While some people can make the switch straight off, that’s not most of us. By all means give it a try, but if it doesn’t work, shift to Plan B and try the smaller steps.

As Matt says: the more gradual the process, the more likely you are to succeed in the long term.

Your action steps:

-Work backwards from your end goal.

There are a load of different ways to tackle the transition to a plant-based diet. A tried and tested route is to gradually eliminate certain foods, while upping your intake of plants.

You could start by cutting out four-legged animals, then two-legged, followed by seafood, dairy and processed foods. Establish these milestones, but don’t be too concerned with a time frame.

-Get specific.

Once you have your ultimate goal in mind and a set of intermediate points to get you there, break the milestones down into specific action steps, like in the diagram below.

If you’re a complete beginner, you could start by having four-legged animals just once a week, instead of twice. This might seem trivial, but it’s better to err on the side of caution, at least early on. Failing too soon can really knock your self confidence.

If you do relapse, embrace it as a lesson, and use it as an opportunity to make your goal a little easier. Then get back on track.

Plant Based Transition

-Build slowly.

After a month or so, if you’re comfortable eating four-legged animals only once a week, bring it down to twice monthly, followed by monthly, and eventually cut it out altogether. Then repeat the same process with the other foods.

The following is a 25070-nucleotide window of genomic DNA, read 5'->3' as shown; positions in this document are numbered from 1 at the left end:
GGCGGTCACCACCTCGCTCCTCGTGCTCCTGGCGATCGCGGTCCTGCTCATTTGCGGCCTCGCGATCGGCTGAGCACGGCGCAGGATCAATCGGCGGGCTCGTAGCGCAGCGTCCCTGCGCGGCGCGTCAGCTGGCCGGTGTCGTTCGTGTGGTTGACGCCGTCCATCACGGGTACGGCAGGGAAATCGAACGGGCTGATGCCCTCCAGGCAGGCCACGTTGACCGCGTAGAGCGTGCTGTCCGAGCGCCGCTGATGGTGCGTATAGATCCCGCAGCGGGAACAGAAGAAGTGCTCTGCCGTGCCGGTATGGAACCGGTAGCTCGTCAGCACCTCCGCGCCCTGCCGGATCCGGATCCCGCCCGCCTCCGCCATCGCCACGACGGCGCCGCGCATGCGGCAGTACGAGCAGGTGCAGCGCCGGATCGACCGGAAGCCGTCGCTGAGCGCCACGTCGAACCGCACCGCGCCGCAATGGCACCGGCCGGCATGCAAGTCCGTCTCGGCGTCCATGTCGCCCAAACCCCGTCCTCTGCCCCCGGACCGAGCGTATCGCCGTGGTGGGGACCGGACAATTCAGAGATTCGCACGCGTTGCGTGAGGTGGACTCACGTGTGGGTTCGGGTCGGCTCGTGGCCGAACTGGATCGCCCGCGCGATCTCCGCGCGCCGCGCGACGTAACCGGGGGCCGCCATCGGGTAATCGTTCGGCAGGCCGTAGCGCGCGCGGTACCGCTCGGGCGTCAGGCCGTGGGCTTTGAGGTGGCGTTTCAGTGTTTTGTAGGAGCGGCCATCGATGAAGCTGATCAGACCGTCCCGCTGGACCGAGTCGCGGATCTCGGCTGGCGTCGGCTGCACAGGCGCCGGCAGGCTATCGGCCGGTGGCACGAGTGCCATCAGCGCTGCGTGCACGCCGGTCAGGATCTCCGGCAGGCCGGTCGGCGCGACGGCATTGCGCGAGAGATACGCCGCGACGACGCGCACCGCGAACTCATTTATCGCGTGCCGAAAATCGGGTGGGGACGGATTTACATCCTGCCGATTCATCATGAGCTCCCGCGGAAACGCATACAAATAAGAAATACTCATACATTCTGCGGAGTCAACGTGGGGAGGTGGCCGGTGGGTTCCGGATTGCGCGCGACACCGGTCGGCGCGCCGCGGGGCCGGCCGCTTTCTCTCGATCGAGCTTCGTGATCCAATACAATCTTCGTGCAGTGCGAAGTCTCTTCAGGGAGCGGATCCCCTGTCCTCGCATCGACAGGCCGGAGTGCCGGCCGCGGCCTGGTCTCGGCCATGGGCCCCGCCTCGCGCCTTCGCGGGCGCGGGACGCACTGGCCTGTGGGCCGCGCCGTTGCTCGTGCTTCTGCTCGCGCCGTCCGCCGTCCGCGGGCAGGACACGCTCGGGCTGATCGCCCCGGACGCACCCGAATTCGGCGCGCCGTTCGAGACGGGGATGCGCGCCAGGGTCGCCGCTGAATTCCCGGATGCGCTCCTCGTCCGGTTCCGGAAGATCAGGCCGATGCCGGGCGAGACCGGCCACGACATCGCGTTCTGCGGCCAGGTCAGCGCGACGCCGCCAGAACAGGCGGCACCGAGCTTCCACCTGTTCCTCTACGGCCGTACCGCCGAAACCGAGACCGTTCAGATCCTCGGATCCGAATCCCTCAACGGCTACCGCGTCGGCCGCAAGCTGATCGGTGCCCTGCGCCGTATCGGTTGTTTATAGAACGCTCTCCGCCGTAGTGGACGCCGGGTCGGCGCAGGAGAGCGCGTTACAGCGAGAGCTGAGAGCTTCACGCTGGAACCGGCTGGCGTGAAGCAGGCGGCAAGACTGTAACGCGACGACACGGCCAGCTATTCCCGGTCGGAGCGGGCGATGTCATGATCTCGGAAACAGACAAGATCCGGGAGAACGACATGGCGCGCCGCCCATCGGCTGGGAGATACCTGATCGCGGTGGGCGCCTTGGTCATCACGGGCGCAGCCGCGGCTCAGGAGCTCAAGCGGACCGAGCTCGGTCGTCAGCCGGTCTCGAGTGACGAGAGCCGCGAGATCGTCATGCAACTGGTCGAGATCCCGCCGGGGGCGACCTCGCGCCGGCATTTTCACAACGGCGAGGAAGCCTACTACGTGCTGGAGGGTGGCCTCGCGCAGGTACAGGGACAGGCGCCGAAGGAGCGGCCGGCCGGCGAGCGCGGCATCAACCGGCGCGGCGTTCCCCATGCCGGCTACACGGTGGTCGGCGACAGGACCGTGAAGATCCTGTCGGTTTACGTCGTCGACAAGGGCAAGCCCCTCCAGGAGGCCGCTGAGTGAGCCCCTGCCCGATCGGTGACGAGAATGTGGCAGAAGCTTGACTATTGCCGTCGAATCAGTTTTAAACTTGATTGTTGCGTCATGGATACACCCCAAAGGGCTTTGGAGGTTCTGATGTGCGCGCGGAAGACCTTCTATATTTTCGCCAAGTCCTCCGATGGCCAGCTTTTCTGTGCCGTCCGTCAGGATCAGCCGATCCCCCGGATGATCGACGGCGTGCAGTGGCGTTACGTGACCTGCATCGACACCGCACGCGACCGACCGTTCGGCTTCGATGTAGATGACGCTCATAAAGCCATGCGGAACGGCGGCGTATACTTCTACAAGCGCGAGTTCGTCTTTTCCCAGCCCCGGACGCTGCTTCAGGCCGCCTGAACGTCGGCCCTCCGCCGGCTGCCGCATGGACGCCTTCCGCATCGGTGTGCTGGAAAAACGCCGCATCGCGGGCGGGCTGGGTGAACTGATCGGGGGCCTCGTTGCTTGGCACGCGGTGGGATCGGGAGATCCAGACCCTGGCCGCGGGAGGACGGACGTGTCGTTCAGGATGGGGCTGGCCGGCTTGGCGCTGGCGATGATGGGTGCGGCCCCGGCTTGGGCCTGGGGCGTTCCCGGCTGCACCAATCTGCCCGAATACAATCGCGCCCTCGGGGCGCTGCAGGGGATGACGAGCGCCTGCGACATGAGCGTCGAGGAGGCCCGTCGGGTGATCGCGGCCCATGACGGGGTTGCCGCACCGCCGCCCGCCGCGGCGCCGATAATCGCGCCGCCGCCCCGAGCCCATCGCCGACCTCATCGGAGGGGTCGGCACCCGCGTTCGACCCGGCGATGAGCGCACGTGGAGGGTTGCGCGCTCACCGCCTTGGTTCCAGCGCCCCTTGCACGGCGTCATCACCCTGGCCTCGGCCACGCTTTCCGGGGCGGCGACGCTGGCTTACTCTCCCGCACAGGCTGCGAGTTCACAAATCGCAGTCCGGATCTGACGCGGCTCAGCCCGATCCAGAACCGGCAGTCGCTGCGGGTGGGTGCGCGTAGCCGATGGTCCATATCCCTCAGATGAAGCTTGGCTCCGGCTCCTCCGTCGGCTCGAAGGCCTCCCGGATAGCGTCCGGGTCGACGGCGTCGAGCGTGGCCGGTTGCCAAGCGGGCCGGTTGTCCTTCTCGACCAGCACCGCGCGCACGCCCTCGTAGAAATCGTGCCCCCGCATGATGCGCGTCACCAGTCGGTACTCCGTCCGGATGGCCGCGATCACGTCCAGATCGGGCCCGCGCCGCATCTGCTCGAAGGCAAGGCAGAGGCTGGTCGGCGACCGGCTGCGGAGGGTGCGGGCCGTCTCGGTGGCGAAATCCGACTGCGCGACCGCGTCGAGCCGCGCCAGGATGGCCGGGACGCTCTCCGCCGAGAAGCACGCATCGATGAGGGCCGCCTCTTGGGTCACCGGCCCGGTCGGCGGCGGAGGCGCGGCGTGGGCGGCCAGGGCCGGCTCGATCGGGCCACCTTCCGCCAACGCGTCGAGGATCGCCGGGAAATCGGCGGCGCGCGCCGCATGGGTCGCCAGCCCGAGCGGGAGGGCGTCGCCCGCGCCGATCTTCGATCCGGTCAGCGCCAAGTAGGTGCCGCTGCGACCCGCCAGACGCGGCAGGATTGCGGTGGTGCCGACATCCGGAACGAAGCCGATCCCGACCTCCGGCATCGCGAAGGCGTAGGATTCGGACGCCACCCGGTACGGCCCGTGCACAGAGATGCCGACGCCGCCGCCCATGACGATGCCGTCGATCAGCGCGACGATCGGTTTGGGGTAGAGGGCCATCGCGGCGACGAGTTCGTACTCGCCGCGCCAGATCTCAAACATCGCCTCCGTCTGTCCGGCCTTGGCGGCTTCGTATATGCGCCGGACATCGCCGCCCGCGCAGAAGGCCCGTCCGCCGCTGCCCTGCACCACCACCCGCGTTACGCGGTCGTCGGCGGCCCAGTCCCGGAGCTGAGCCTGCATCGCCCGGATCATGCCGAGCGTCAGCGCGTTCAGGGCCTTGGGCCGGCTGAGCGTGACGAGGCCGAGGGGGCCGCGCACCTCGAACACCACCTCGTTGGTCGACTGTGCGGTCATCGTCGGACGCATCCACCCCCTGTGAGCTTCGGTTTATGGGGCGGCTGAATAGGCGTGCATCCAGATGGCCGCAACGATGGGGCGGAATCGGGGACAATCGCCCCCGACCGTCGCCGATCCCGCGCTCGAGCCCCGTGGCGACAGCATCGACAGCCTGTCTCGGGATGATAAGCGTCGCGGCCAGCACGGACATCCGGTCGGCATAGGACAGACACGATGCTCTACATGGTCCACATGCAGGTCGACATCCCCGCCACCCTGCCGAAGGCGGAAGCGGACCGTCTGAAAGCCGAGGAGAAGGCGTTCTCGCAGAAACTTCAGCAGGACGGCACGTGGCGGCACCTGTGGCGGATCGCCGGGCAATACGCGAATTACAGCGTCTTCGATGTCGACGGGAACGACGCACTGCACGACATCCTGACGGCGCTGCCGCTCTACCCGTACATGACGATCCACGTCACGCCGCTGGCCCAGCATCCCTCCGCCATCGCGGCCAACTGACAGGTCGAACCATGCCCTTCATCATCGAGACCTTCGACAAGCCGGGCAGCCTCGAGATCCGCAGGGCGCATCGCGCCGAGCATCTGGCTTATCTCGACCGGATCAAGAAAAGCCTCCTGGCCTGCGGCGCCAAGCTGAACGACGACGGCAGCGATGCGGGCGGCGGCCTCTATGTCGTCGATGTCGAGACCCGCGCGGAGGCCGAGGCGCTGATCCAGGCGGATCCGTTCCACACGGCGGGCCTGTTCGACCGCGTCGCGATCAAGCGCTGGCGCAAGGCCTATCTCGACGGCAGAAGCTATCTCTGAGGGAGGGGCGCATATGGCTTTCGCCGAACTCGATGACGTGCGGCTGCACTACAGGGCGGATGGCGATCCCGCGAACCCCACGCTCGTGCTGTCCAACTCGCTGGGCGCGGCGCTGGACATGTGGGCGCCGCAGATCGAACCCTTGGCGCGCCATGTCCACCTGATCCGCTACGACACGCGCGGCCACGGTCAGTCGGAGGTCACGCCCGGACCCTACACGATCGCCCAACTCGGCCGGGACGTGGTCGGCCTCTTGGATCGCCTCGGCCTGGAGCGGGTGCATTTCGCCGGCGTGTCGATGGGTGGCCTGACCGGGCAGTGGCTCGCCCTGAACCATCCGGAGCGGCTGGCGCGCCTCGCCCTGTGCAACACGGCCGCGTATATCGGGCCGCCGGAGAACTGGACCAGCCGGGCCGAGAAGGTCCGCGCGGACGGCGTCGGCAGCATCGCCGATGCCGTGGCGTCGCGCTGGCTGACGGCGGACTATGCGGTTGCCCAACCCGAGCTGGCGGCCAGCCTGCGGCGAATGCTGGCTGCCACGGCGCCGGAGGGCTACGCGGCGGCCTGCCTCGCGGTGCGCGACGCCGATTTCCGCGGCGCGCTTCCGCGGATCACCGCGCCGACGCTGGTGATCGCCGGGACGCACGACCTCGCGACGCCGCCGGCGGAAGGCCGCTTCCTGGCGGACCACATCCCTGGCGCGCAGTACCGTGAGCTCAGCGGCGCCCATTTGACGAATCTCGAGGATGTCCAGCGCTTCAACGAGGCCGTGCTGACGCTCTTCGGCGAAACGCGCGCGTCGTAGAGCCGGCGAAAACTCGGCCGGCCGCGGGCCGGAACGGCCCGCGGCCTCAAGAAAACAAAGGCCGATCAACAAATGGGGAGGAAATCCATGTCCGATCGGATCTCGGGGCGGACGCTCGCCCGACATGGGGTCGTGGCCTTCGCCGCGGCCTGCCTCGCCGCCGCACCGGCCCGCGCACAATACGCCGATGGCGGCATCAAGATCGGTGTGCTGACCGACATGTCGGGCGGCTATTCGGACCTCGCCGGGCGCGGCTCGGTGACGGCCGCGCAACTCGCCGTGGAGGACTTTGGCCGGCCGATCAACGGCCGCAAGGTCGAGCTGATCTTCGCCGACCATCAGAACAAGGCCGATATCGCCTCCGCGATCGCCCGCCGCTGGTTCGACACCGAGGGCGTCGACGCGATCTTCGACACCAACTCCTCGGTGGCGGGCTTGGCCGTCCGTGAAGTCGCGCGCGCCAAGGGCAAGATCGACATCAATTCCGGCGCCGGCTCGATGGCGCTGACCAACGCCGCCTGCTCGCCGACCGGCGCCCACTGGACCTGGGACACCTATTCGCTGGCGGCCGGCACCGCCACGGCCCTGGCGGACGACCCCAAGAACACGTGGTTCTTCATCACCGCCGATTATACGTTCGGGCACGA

Patience is key. It’s easy to get carried away and attempt to make several big changes once you’ve had success with a few small ones. It may take a while to reach your end goal, but moving slowly gives your taste buds a chance to adjust, lessening the shock of any one change.

Step 3. Create a healthy food environment.

Obstacles will inevitably pop up on your plant-based journey. To increase your chances of beating them, it helps to be ready to respond, rather than react. This involves preparing your environment, so you’re as well equipped as you can be.

Your action steps:

-Know your safe havens.

If you’re hungry while out and about, it helps to know where the nearest plant-friendly restaurants and shops are. Scope out your local area using Happy Cow, and form a list of go-to places.

-Use “Out of sight, out of mind.”

Remove any unwanted foods from your cupboards, and replace them with plant-based alternatives. You could also make a rule to stay away from certain aisles in the supermarket, or areas of the mall where the fast food joints are.

-Plan ahead.

Scheduling your meals and snacks for the week can help reduce waste and save money. For bonus points, you could batch cook meals on the weekend and freeze your leftovers. That way you’ve always got a backup, which should deter you from reaching for the takeout menu after a long day.

Step 4. Eat simply, but aim for variety.

When you first start out with a plant-based diet, it’s easy to get caught up in the minutia. I remember spending ages searching for expensive ingredients, and obsessing over my micronutrient intake.